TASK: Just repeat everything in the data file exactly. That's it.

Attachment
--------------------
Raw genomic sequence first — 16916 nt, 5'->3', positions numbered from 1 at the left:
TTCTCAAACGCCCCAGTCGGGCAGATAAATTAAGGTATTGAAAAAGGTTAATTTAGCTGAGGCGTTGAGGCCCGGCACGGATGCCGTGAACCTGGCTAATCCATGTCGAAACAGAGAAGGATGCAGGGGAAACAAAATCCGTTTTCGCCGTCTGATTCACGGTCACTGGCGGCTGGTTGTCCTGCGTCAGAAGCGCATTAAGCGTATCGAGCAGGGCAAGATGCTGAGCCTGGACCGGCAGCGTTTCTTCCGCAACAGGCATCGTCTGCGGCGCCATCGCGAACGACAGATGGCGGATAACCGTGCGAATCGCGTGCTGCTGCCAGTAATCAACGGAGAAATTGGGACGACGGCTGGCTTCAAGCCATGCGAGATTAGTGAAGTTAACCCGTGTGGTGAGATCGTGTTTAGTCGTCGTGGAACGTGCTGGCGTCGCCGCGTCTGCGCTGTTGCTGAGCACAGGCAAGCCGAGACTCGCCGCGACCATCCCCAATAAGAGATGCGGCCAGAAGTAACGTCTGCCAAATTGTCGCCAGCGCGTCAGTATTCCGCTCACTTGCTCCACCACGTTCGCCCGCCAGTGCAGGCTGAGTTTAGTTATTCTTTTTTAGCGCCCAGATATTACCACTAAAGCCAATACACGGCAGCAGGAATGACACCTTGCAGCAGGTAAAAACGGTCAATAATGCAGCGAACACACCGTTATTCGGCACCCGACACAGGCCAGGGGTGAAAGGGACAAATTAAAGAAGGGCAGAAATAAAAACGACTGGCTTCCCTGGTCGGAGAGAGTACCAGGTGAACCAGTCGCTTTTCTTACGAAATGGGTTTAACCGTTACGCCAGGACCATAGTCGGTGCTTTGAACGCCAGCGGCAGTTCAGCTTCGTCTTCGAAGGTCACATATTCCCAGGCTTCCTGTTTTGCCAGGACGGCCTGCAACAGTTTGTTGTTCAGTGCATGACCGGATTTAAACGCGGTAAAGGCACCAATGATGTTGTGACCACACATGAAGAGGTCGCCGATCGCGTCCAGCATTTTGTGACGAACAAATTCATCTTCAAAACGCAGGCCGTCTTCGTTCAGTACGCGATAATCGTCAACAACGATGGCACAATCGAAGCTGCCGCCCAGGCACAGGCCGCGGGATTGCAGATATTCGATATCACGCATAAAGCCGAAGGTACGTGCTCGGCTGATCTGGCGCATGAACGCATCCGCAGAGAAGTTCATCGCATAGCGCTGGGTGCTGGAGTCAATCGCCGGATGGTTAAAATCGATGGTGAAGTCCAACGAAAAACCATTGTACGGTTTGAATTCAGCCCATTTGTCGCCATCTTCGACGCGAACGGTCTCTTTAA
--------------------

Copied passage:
Raw genomic sequence first — 16916 nt, 5'->3', positions numbered from 1 at the left:
TTCTCAAACGCCCCAGTCGGGCAGATAAATTAAGGTATTGAAAAAGGTTAATTTAGCTGAGGCGTTGAGGCCCGGCACGGATGCCGTGAACCTGGCTAATCCATGTCGAAACAGAGAAGGATGCAGGGGAAACAAAATCCGTTTTCGCCGTCTGATTCACGGTCACTGGCGGCTGGTTGTCCTGCGTCAGAAGCGCATTAAGCGTATCGAGCAGGGCAAGATGCTGAGCCTGGACCGGCAGCGTTTCTTCCGCAACAGGCATCGTCTGCGGCGCCATCGCGAACGACAGATGGCGGATAACCGTGCGAATCGCGTGCTGCTGCCAGTAATCAACGGAGAAATTGGGACGACGGCTGGCTTCAAGCCATGCGAGATTAGTGAAGTTAACCCGTGTGGTGAGATCGTGTTTAGTCGTCGTGGAACGTGCTGGCGTCGCCGCGTCTGCGCTGTTGCTGAGCACAGGCAAGCCGAGACTCGCCGCGACCATCCCCAATAAGAGATGCGGCCAGAAGTAACGTCTGCCAAATTGTCGCCAGCGCGTCAGTATTCCGCTCACTTGCTCCACCACGTTCGCCCGCCAGTGCAGGCTGAGTTTAGTTATTCTTTTTTAGCGCCCAGATATTACCACTAAAGCCAATACACGGCAGCAGGAATGACACCTTGCAGCAGGTAAAAACGGTCAATAATGCAGCGAACACACCGTTATTCGGCACCCGACACAGGCCAGGGGTGAAAGGGACAAATTAAAGAAGGGCAGAAATAAAAACGACTGGCTTCCCTGGTCGGAGAGAGTACCAGGTGAACCAGTCGCTTTTCTTACGAAATGGGTTTAACCGTTACGCCAGGACCATAGTCGGTGCTTTGAACGCCAGCGGCAGTTCAGCTTCGTCTTCGAAGGTCACATATTCCCAGGCTTCCTGTTTTGCCAGGACGGCCTGCAACAGTTTGTTGTTCAGTGCATGACCGGATTTAAACGCGGTAAAGGCACCAATGATGTTGTGACCACACATGAAGAGGTCGCCGATCGCGTCCAGCATTTTGTGACGAACAAATTCATCTTCAAAACGCAGGCCGTCTTCGTTCAGTACGCGATAATCGTCAACAACGATGGCACAATCGAAGCTGCCGCCCAGGCACAGGCCGCGGGATTGCAGATATTCGATATCACGCATAAAGCCGAAGGTACGTGCTCGGCTGATCTGGCGCATGAACGCATCCGCAGAGAAGTTCATCGCATAGCGCTGGGTGCTGGAGTCAATCGCCGGATGGTTAAAATCGATGGTGAAGTCCAACGAAAAACCATTGTACGGTTTGAATTCAGCCCATTTGTCGCCATCTTCGACGCGAACGGTCTCTTTAA